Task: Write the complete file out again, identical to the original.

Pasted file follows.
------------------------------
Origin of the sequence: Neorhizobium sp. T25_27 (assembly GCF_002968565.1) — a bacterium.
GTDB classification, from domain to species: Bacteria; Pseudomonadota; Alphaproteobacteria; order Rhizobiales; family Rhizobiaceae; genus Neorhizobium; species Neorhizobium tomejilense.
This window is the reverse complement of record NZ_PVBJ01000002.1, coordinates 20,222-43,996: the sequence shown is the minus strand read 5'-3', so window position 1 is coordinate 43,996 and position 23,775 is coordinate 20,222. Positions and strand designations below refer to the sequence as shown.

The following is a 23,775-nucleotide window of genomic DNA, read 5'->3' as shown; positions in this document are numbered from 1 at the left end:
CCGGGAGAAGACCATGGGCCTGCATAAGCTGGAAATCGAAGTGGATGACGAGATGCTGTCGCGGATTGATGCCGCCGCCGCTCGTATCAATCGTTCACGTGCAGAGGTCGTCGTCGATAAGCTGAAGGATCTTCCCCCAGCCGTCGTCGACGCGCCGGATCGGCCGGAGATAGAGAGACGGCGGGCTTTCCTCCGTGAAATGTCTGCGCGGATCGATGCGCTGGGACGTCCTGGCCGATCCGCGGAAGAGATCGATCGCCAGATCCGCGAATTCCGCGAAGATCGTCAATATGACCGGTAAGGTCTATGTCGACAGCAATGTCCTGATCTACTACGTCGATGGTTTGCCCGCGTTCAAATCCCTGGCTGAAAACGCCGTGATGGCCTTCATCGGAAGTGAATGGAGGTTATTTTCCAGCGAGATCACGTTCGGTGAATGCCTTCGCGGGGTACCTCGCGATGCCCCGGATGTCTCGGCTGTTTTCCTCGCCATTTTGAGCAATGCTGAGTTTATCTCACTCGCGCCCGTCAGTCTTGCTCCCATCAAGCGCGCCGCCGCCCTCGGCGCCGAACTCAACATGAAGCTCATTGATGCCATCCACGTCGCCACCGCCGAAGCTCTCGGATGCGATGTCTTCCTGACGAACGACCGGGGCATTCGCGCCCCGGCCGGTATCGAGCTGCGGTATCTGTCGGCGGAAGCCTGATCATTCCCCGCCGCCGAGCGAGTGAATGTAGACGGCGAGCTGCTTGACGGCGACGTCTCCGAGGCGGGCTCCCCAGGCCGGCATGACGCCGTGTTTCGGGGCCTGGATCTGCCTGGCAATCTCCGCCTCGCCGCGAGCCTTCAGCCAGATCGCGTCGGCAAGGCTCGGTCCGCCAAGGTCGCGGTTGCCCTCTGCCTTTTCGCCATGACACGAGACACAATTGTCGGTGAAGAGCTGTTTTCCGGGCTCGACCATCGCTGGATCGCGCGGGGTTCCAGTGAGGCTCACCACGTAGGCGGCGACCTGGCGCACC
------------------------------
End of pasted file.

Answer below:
Origin of the sequence: Neorhizobium sp. T25_27 (assembly GCF_002968565.1) — a bacterium.
GTDB classification, from domain to species: Bacteria; Pseudomonadota; Alphaproteobacteria; order Rhizobiales; family Rhizobiaceae; genus Neorhizobium; species Neorhizobium tomejilense.
This window is the reverse complement of record NZ_PVBJ01000002.1, coordinates 20,222-43,996: the sequence shown is the minus strand read 5'-3', so window position 1 is coordinate 43,996 and position 23,775 is coordinate 20,222. Positions and strand designations below refer to the sequence as shown.

The following is a 23,775-nucleotide window of genomic DNA, read 5'->3' as shown; positions in this document are numbered from 1 at the left end:
CCGGGAGAAGACCATGGGCCTGCATAAGCTGGAAATCGAAGTGGATGACGAGATGCTGTCGCGGATTGATGCCGCCGCCGCTCGTATCAATCGTTCACGTGCAGAGGTCGTCGTCGATAAGCTGAAGGATCTTCCCCCAGCCGTCGTCGACGCGCCGGATCGGCCGGAGATAGAGAGACGGCGGGCTTTCCTCCGTGAAATGTCTGCGCGGATCGATGCGCTGGGACGTCCTGGCCGATCCGCGGAAGAGATCGATCGCCAGATCCGCGAATTCCGCGAAGATCGTCAATATGACCGGTAAGGTCTATGTCGACAGCAATGTCCTGATCTACTACGTCGATGGTTTGCCCGCGTTCAAATCCCTGGCTGAAAACGCCGTGATGGCCTTCATCGGAAGTGAATGGAGGTTATTTTCCAGCGAGATCACGTTCGGTGAATGCCTTCGCGGGGTACCTCGCGATGCCCCGGATGTCTCGGCTGTTTTCCTCGCCATTTTGAGCAATGCTGAGTTTATCTCACTCGCGCCCGTCAGTCTTGCTCCCATCAAGCGCGCCGCCGCCCTCGGCGCCGAACTCAACATGAAGCTCATTGATGCCATCCACGTCGCCACCGCCGAAGCTCTCGGATGCGATGTCTTCCTGACGAACGACCGGGGCATTCGCGCCCCGGCCGGTATCGAGCTGCGGTATCTGTCGGCGGAAGCCTGATCATTCCCCGCCGCCGAGCGAGTGAATGTAGACGGCGAGCTGCTTGACGGCGACGTCTCCGAGGCGGGCTCCCCAGGCCGGCATGACGCCGTGTTTCGGGGCCTGGATCTGCCTGGCAATCTCCGCCTCGCCGCGAGCCTTCAGCCAGATCGCGTCGGCAAGGCTCGGTCCGCCAAGGTCGCGGTTGCCCTCTGCCTTTTCGCCATGACACGAGACACAATTGTCGGTGAAGAGCTGTTTTCCGGGCTCGACCATCGCTGGATCGCGCGGGGTTCCAGTGAGGCTCACCACGTAGGCGGCGACCTGGCGCACC